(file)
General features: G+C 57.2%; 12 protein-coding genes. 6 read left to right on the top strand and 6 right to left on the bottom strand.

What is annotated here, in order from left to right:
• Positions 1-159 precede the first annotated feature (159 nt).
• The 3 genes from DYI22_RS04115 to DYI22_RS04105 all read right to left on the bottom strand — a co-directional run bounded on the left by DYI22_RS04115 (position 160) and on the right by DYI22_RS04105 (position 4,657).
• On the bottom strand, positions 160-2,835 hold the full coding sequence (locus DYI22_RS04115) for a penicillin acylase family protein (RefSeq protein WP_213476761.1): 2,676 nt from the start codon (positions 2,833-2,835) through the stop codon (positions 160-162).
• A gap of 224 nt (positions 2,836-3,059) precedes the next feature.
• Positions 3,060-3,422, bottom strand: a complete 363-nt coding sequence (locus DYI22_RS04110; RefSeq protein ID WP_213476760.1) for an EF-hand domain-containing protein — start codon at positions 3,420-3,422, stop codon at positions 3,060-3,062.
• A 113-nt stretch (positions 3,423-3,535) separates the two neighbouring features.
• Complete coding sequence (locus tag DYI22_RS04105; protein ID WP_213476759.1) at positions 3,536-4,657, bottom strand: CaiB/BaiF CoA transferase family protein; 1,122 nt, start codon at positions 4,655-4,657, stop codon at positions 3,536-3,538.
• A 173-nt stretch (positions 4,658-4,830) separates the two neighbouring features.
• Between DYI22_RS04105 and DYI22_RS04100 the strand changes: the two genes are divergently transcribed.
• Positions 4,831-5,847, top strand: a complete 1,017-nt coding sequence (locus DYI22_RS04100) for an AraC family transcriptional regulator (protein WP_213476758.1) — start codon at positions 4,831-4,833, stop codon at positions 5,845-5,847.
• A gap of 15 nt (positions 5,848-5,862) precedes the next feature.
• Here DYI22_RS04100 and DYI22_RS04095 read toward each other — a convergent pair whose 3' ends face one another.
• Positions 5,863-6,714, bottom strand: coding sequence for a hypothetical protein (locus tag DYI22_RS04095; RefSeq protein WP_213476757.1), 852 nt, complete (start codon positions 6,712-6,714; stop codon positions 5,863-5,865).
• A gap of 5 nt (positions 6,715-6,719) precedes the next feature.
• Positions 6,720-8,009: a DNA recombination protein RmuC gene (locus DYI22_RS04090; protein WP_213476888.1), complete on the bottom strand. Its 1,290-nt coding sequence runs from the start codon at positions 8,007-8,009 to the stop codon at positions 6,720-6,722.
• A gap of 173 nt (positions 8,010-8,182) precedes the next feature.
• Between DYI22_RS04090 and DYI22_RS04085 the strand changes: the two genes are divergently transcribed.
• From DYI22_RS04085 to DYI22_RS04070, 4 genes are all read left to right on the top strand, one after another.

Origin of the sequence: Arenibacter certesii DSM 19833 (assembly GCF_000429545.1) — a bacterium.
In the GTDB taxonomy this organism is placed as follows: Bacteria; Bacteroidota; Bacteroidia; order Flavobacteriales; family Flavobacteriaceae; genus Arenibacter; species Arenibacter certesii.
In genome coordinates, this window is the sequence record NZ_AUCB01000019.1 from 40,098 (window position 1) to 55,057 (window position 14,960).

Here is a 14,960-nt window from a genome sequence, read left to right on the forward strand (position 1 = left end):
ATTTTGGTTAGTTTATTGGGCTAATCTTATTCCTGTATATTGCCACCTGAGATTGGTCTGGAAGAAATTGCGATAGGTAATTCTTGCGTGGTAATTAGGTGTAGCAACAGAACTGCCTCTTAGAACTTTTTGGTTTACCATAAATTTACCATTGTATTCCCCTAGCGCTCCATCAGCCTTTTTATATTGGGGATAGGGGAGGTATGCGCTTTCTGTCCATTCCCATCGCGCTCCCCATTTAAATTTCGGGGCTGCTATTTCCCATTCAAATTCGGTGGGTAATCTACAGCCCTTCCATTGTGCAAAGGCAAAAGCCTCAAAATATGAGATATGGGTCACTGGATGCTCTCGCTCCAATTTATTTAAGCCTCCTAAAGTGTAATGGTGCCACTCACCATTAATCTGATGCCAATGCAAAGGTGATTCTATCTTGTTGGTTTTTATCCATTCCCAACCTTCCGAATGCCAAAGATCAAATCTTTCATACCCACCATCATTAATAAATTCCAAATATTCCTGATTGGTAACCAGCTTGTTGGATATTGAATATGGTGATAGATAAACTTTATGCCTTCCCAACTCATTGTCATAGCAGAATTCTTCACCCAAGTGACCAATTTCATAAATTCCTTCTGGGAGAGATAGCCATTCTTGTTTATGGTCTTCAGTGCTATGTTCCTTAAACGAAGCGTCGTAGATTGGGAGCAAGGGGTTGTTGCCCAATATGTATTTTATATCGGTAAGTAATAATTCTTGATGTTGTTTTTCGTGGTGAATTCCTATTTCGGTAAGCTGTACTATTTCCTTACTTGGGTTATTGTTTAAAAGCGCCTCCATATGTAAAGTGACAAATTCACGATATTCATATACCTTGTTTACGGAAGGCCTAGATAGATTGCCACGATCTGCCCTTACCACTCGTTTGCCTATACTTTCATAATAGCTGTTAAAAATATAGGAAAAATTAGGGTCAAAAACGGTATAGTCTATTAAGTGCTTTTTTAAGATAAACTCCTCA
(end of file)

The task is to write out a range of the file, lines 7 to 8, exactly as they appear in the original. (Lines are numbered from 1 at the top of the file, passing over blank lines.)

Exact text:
• Positions 3,060-3,422, bottom strand: a complete 363-nt coding sequence (locus DYI22_RS04110; RefSeq protein ID WP_213476760.1) for an EF-hand domain-containing protein — start codon at positions 3,420-3,422, stop codon at positions 3,060-3,062.
• A 113-nt stretch (positions 3,423-3,535) separates the two neighbouring features.